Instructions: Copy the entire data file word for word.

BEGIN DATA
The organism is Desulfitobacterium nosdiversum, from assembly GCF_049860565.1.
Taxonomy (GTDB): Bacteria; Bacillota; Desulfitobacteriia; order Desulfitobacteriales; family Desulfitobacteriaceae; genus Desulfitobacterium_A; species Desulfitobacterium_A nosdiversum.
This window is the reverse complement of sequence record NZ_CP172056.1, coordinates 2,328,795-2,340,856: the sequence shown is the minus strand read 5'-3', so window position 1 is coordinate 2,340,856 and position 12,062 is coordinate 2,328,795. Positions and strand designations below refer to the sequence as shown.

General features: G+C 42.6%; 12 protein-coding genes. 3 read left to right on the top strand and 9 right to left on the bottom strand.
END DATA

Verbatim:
The organism is Desulfitobacterium nosdiversum, from assembly GCF_049860565.1.
Taxonomy (GTDB): Bacteria; Bacillota; Desulfitobacteriia; order Desulfitobacteriales; family Desulfitobacteriaceae; genus Desulfitobacterium_A; species Desulfitobacterium_A nosdiversum.
This window is the reverse complement of sequence record NZ_CP172056.1, coordinates 2,328,795-2,340,856: the sequence shown is the minus strand read 5'-3', so window position 1 is coordinate 2,340,856 and position 12,062 is coordinate 2,328,795. Positions and strand designations below refer to the sequence as shown.

General features: G+C 42.6%; 12 protein-coding genes. 3 read left to right on the top strand and 9 right to left on the bottom strand.